The calendar might have the start of winter just under a month out, however, the temperatures have begun to dip and with that producers should be formulating their winter feeding plans.

With a shortage of feed reported across the majority of the prairies due to drought this year, a plan for feeding livestock is extremely important according to Catherine Lang a livestock and feed extension specialist with the Saskatchewan Ministry of Agriculture.

"We do encourage producers to consider the quality of their feed as well as the quantity," she said. "If there isn't sufficient feed for the number of animals being overwintered then some tough decisions have to be made on whether to buy feed or whether to reduce the number of animals you're feeding."

While prioritizing the feed for cattle in the herd, top priority should be given to replacement heifers still growing and then pregnant bred cows.

"You need to keep body condition on these animals and the more body condition that they have, the better they'll be able to do through the cold of winter," she said. "Thin cattle don't have those fat reserves and do require more feed than animals that are in a good body condition. Animals who are in a better condition can tolerate those colder winter months where thin cattle really need to put on weight now to be able to maintain over the rest of winter."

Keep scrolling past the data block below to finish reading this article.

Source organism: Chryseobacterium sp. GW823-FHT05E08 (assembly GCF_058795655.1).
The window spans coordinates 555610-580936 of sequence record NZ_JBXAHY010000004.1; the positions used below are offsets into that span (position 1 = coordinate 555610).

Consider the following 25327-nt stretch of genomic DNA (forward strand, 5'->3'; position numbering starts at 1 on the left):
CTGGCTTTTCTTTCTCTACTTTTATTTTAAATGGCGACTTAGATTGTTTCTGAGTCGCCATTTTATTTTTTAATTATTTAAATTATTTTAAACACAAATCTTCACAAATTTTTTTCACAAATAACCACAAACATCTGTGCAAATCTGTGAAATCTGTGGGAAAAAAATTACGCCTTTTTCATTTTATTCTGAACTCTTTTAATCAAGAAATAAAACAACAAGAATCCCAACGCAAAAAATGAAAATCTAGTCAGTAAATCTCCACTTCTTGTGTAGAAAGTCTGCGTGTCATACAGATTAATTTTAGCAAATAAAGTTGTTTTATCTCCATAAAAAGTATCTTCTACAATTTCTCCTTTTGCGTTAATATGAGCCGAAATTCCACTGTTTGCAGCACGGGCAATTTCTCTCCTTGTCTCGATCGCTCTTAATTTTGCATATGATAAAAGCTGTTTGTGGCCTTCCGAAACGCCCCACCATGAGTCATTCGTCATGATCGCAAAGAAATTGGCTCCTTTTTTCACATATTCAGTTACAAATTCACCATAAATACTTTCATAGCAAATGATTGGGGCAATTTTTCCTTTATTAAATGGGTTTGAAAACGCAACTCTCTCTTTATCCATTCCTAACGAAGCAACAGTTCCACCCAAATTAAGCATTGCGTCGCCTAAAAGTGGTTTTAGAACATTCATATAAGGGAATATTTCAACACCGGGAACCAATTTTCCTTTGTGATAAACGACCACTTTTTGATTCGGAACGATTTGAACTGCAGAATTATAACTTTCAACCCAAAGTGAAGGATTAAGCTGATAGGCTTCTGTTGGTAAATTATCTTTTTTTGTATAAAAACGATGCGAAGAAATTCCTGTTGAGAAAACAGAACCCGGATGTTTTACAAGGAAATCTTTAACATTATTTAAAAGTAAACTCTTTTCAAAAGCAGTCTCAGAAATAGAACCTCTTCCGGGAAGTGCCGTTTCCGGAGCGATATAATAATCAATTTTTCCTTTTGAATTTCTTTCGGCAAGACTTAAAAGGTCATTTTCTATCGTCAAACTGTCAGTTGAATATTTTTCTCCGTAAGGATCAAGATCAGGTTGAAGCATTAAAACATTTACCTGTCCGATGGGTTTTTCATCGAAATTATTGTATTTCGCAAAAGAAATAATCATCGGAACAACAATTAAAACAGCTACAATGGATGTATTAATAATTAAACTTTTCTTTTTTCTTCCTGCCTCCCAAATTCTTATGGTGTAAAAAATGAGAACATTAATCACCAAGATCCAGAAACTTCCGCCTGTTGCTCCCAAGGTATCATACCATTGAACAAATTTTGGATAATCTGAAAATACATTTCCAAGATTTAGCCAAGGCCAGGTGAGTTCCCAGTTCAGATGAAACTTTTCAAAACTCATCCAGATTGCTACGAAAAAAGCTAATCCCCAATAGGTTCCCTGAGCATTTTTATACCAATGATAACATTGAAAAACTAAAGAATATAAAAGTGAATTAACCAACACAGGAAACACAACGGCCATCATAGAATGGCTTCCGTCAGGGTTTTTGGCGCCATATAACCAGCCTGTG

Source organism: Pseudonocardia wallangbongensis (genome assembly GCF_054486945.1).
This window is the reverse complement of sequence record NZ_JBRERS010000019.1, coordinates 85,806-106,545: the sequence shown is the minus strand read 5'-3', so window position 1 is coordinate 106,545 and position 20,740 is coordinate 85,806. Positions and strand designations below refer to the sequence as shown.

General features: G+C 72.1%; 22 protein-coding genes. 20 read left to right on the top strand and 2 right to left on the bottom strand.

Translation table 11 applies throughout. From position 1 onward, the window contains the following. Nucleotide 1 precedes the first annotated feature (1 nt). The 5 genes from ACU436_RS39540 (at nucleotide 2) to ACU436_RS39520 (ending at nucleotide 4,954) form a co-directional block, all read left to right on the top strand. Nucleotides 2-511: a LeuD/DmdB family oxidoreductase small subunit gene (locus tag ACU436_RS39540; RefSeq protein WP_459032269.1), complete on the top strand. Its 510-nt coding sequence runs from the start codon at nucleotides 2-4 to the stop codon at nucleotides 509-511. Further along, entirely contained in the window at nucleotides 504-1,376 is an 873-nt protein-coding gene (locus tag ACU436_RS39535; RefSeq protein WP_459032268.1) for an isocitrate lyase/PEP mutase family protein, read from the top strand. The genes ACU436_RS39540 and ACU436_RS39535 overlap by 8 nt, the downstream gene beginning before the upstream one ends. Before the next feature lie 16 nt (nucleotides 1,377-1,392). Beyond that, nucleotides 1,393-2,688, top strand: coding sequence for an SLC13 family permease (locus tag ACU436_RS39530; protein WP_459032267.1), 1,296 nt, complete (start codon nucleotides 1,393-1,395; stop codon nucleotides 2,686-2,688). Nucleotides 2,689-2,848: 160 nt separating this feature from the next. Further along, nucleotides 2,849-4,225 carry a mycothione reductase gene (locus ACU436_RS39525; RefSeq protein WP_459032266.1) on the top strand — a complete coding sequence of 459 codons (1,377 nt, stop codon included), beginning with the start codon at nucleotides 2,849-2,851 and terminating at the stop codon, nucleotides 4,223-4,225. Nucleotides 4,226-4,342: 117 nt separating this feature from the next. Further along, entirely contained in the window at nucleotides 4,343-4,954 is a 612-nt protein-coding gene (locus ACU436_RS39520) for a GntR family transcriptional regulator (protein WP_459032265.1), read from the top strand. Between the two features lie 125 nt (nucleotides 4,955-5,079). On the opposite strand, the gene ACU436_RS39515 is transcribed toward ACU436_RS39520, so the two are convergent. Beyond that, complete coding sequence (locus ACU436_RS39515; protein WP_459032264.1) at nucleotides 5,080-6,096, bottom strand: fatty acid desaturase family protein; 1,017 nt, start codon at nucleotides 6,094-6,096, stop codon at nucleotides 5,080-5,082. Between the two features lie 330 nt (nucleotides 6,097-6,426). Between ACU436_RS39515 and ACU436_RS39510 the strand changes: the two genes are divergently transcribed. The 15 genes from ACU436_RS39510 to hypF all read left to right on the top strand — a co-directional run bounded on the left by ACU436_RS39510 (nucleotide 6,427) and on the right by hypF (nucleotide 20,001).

The price of feed is also up due to the shortage, but producers wanting their feed to last longer, Lang had a few suggestions.

"Feeding on the ground can be a really high way to waste feed because animals will step on it or push each other into it," she said. "We have seen waste up to 50 per cent on poor quality feeds that are on the ground. If you're going to feed on the ground it's better to try and do that with a wire and to move the wire and keep it adjusted properly. The other thing you could do is feed into a trough and get that feed off the ground so they aren't able to mess it up."

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